• be a member of the RAN Steering Committee and participate in its meetings in Brussels each quarter;
  • participate in the annual RAN Plenary and High-Level Conference;
  • represent RAN and its first-line practitioners at external events such as conferences.

Profile and Requirements of Working Group Leaders

Working Group leaders are first-line practitioners from EU Member States. To qualify for the position, they should meet the following requirements:

  • Feeling comfortable speaking and writing in English.
  • Networking and chairing qualities:
    • being willing and able to lead and steer the group in discussions, feeling comfortable chairing, presenting, facilitating and stimulating group exchange, overcoming resistance, formulating concrete and tangible lessons, and drafting recommendations;
    • having multiple years of experience and knowledge in moderating group – and panel – discussions;
    • bringing energy and enthusiasm to WG sessions;
    • being practitioner-minded: having relevant practitioner experience for leading the WG, being a practitioner in one of the specific topic areas listed below, and able to connect to other practitioners;
    • being able to work in a multi-professional setting.
  • Skills and commitment:
    • willing to commit to travel and participate in the WG meetings and in related meetings;
    • able to spend approximately 16-25 workdays a year to fulfil all tasks and duties described.
  • Being a RAN Ambassador:
    • willing to think cross-sectorally and cooperate with other stakeholders (practitioners, policymakers, researchers, etc.);
    • being culturally sensitive, understanding and accepting the different circumstances and cultures all over Europe, and understanding the sensitivities on the issue of radicalisation at policy level, in society and among practitioners;
    • being able to think strategically in terms of developments relevant for EU practitioners in preventing and countering violent extremism (P/CVE).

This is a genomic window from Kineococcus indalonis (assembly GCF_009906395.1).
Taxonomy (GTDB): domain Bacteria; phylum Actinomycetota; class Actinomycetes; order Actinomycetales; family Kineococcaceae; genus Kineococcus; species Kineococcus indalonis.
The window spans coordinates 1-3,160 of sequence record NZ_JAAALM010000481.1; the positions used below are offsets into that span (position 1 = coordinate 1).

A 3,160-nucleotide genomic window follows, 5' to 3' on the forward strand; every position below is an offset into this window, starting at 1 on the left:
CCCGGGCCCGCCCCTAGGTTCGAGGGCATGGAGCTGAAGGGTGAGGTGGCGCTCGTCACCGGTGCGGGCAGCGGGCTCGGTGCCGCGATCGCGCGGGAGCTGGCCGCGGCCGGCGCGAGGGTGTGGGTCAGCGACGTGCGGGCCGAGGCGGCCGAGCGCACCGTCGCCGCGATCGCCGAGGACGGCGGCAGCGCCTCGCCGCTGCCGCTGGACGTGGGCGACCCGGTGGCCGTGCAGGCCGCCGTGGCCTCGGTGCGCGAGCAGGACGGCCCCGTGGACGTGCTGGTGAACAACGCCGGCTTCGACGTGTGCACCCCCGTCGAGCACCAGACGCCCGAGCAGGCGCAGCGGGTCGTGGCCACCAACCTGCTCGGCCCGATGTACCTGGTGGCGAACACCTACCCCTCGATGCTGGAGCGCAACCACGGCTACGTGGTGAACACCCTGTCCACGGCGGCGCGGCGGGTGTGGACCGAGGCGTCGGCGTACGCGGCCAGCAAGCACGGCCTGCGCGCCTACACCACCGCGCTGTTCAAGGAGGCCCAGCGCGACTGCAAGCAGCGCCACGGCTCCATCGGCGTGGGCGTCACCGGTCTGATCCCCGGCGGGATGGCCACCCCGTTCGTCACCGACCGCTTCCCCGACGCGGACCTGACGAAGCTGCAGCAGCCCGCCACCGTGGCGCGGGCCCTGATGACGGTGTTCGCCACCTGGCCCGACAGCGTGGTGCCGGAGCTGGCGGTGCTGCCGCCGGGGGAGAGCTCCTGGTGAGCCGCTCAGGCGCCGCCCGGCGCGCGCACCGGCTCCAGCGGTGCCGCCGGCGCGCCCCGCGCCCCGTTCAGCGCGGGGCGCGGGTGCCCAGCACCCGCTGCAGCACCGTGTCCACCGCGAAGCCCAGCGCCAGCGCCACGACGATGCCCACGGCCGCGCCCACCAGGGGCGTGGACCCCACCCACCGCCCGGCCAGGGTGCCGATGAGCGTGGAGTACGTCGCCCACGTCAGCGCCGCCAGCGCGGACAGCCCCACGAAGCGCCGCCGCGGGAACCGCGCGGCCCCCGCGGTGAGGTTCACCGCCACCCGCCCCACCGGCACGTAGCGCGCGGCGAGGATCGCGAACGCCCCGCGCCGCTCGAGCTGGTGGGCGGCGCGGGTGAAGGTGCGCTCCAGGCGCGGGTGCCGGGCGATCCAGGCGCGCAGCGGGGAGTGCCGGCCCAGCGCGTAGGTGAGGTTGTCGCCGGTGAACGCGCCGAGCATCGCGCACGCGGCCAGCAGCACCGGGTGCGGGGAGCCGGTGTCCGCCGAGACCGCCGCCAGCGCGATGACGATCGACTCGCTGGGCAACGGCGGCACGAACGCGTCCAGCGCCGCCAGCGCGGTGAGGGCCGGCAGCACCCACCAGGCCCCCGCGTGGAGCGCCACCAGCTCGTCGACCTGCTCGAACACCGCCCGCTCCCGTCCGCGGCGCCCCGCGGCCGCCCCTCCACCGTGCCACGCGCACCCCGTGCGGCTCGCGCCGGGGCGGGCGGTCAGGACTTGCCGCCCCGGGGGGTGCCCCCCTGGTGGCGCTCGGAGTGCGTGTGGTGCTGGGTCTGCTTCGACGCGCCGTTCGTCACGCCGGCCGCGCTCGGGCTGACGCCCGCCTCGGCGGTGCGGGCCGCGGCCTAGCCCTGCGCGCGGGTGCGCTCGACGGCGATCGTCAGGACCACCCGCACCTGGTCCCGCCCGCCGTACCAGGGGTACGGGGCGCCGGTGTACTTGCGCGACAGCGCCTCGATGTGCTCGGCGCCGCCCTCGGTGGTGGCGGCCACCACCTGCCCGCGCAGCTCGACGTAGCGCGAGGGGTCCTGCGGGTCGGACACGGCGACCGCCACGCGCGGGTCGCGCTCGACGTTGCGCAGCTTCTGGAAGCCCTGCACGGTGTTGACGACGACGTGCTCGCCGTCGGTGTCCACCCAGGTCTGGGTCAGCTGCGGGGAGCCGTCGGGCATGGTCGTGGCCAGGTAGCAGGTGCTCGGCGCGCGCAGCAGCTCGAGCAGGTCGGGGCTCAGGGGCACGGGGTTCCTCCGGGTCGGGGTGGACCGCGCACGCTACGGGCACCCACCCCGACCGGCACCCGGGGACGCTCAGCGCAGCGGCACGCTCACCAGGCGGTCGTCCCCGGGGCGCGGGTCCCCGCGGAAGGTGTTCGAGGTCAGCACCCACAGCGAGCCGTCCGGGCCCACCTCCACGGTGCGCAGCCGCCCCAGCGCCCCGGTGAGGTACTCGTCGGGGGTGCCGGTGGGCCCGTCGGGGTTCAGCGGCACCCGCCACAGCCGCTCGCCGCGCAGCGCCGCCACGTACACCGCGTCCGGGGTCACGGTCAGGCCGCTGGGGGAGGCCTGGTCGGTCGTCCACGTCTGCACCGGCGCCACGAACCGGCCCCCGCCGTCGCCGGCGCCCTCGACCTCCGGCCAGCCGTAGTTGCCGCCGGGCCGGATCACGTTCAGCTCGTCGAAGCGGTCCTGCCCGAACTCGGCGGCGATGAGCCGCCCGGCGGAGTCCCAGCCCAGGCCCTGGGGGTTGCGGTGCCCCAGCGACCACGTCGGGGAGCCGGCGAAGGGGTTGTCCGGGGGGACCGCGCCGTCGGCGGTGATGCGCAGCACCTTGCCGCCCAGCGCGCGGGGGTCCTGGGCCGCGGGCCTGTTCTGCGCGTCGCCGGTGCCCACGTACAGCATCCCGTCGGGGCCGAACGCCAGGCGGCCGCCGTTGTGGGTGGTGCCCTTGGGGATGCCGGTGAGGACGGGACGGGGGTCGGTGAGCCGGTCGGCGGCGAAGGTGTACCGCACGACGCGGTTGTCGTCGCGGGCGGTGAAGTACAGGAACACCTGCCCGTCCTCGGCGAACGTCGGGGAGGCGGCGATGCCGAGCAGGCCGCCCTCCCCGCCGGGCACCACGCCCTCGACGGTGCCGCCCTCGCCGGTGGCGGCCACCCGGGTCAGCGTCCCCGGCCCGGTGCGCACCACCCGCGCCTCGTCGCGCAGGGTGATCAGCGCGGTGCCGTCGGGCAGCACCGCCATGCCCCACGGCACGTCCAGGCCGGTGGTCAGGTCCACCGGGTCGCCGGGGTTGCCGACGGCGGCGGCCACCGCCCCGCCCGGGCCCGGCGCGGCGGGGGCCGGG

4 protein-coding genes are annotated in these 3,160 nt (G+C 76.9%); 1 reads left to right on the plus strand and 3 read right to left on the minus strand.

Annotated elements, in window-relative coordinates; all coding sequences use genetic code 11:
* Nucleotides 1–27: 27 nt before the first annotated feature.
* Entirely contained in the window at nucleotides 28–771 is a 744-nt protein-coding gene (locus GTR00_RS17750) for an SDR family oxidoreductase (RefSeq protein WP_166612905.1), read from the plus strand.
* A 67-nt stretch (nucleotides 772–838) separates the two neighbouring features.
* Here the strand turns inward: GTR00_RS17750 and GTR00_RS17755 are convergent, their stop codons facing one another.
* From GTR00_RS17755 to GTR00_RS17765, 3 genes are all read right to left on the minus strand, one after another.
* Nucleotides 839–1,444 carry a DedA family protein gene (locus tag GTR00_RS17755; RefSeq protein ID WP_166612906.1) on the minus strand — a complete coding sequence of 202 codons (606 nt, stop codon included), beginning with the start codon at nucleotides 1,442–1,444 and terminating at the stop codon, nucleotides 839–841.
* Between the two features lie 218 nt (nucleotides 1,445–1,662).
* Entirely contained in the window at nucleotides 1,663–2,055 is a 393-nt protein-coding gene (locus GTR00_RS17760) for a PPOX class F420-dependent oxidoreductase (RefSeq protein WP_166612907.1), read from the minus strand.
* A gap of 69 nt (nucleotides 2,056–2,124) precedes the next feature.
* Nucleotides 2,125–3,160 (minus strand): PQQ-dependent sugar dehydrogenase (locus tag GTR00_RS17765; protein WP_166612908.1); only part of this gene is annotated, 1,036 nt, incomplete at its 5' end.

• Topical knowledge:
    • Having relevant and proven experience regarding the prevention and countering of radicalisation leading to violent extremism and terrorism, and to describe this in the curriculum vitae.
    • Having substantial and proven experience in PVE/CVE among the different areas of intervention listed below. The applicant should mention a maximum of three areas of intervention.
    • General understanding of the structures, laws and regulations regarding PVE/CVE in Europe.
    • Combined expertise between areas of intervention and ideologies as described below will be highly appreciated.

Areas of intervention

PVE/CVE in countering online propaganda

  • Development of counter- and alternative narratives
  • Evaluation of counter- and alternative narratives
  • Online propaganda
  • Other: please specify

PVE/CVE in prisons

  • Prison regimes
  • Risk assessment
  • Other: please specify

PVE/CVE in formal and informal education, family and community work

  • Formal education
  • Youth work and youth engagement in P/CVE
  • Social work
  • Family support
  • Community work
  • Other: please specify

PVE/CVE in deradicalisation, reintegration, resocialisation

  • Ex terrorist offenders and individuals radicalised in prison
  • Other radicalised individuals who have not been sentenced for terrorism
  • Returning foreign terrorist fighters and their families
  • Role of probation services
  • Other: please specify

PVE/CVE in law enforcement

  • General PVE/CVE police work
  • Community policing
  • Other: please specify

PVE/CVE and mental health

  • Psychological expertise
  • Psychiatric expertise
  • Other: please specify

PVE/CVE and local authorities

  • P/CVE coordination in a municipality
  • Development of local action plans/strategies
  • Other: please specify

PVE/CVE and victims of terrorism

  • Restorative justice
  • Resilience building of victims
  • Victims in P/CVE
  • Other: please specify


  • Far-right extremism
  • Islamist extremism
  • Far-left extremism
  • Environmental extremism
  • Reciprocal radicalisation
  • Other: please specify

Related and/or cross-cutting competences and experiences

  • Multi-agency collaboration
  • Evaluation of prevent interventions
  • Risk assessments (outside prisons)
  • Cults and gangs
  • Lone actors
  • Migrants and refugees
  • Experience with so-called formers in P/CVE
  • Gender dimension in P/CVE
  • Crime–terror nexus
  • Sports and other (cultural) events in P/CVE
  • Prevent work in non-EU countries
  • Other: please specify

Application Procedure

  • Please fill in the application form and send this to
  • Potential candidates are also required to send in their curriculum vitae.
  • Please contact Pomme Woltman or Merle Verdegaal for questions or additional information.
  • The deadline to send in the application is 8 May 2020.
  • RAN staff will look into these applications and provide a proposal to the European Commission, who makes the final selection. To secure a diverse and representative group of WG Leaders, we are looking for a good geographical spread among Member States and an equal gender balance.
  • The selection of WG Leaders will be communicated in the week of 25 May 2020.
  • WG Leaders receive a monthly compensation of EUR 400 per person.


Application Form